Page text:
Javascript must be enabled for the correct page display

The Topology of the Universe

Senden, G. (2010) The Topology of the Universe. Bachelor's Thesis, Mathematics.

Guido_Senden_WB_2010.pdf - Published Version

Download (588kB) | Preview


Ideas regarding the shape of the universe are probably as old as humanity. At least since ancient Greek times, people have wondered whether space is finite or infinite in extent. Since only Euclidean geometry, describing an unbounded space, was known at the time, it was tacitly assumed that niteness implied the existence of a boundary. Although these matters were of some philosophical interest, the constraints of technological and mathematical possibility would render them inaccessible to physical inquiry for centuries to come. Luckily, around 1830 non-Euclidean geometry was discovered and with the formulation of Riemannian geometry in 1854, the theoretical framework was finally present to describe spaces and their shapes. The course of history seems to prove a striking human preoccupation with at Euclidean space over curved non-euclidean spaces. During the 20th century, the discovery of General Relativity inspired great skepticism toward the Euclidean model, though in the end it seems to have managed to withstand all attempts at its falsification. Recent empirical methods, especially the WMAP, have ruled out more and more possible curvature, but Euclidean space remains safely inside of our confidence intervals. The evidence in favor of at space is at best as compelling as the evidence against it, however, and the only thing we can be certain of is that our space is very close to being at (compared to what?). In 2003, an analysis of periodicity in the cosmic microwave background (CMB) led Jean-Pierre Luminet to suggest that the universe is a topological space known as the Poincaré dodecahedral space (PDS). As will be shown, this implies a spherical geometry, in stark contrast to the concordance model of cosmology. In this thesis, I will explore the credibility of the Poincaré dodecahedral space as a model for our universe and I will also attempt to illuminate the methods by which such a model can be verified, or more realistically falsified. To accomplish these goals, section 2 will be a quick introduction to 3-dimensional topology and its geometries. For the sake of brevity, this thesis will then focus on the Poincaré dodecahedral space, disregarding all other geometries and manifolds. Section 3 is dedicated to proving that the Poincaré dodecahedral space does in fact result from identifying faces of a dodecahedron in a certain way. To do this, I will systematically rule out all other possibilities for the shape of the tessellation of S3 representing the PDS. In section 4, I will try to explain the merits of the PDS model in explaining physical data, meaning mostly the WMAP data on the CMB. During this section, four known ways of detecting cosmic topology will be addressed; searching for duplicates, circles in the sky, cosmic crystallography, and the CMB quadrupole. This This section will be the climax to my argument and will hopefully put the previous sections to good use. The main results and lack thereof will, as per convention, be stated in section 5, which will conclude the paper.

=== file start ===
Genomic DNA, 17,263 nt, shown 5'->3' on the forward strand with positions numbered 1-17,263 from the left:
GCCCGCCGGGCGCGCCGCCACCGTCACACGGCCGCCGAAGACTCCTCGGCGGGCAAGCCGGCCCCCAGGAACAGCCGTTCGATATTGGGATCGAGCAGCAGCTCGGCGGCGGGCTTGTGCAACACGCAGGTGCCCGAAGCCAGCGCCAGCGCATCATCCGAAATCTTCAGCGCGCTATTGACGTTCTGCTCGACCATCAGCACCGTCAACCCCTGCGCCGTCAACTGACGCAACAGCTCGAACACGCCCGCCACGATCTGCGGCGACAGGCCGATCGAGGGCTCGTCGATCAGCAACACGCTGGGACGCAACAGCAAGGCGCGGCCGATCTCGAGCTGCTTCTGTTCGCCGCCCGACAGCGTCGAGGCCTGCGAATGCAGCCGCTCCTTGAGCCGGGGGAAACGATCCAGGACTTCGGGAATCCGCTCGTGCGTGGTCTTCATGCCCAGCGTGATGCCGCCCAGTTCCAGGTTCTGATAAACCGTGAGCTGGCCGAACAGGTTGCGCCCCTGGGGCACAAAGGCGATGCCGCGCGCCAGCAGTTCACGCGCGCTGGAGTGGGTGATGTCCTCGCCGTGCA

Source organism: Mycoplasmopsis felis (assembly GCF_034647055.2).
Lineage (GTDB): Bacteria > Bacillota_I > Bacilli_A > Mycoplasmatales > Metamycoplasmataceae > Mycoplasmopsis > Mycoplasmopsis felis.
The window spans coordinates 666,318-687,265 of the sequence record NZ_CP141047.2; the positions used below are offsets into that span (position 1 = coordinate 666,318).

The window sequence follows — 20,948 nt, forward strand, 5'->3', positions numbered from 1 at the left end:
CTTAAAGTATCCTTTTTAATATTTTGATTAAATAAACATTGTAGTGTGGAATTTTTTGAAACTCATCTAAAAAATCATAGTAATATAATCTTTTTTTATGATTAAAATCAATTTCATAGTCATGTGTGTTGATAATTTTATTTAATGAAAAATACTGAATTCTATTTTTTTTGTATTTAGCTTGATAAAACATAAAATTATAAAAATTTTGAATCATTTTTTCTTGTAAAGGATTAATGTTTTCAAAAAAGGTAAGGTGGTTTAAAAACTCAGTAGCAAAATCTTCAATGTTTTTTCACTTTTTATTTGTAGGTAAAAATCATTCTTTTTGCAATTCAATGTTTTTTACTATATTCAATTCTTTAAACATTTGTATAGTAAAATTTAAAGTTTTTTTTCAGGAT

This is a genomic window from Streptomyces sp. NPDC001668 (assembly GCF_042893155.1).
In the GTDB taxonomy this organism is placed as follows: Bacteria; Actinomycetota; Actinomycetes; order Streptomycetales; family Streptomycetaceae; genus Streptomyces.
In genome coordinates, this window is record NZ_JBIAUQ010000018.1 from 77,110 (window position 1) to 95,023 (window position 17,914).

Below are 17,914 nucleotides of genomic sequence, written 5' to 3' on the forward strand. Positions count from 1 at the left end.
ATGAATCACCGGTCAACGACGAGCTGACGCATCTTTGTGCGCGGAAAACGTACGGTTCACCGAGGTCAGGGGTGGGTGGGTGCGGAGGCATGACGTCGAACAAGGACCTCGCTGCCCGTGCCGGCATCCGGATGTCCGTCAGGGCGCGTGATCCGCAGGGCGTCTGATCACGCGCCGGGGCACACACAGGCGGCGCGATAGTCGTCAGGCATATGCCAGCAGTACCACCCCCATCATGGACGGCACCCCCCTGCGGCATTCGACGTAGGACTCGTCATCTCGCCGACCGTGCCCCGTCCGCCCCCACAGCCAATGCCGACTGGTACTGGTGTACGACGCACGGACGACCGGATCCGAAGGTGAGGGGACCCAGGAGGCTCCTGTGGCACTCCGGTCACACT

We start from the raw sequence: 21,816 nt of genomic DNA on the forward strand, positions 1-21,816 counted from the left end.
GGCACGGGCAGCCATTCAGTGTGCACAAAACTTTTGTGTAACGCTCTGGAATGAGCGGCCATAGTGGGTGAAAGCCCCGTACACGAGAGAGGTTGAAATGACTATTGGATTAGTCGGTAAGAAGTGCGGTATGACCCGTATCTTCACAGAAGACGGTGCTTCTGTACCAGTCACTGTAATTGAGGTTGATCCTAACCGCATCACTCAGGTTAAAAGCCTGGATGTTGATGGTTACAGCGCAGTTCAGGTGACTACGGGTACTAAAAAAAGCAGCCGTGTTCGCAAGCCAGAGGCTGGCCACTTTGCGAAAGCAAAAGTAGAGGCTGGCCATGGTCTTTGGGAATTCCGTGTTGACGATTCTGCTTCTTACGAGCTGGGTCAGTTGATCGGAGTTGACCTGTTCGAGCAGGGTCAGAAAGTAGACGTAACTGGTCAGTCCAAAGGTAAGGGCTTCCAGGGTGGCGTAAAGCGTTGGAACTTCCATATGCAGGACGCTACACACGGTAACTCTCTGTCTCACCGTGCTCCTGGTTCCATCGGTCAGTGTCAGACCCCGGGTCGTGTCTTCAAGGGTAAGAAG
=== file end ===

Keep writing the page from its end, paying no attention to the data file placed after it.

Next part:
Item Type: Thesis (Bachelor's Thesis)
Degree programme: Mathematics
Thesis type: Bachelor's Thesis
Language: English
Date Deposited: 15 Feb 2018 07:44
Last Modified: 15 Feb 2018 07:44

Actions (login required)

View Item View Item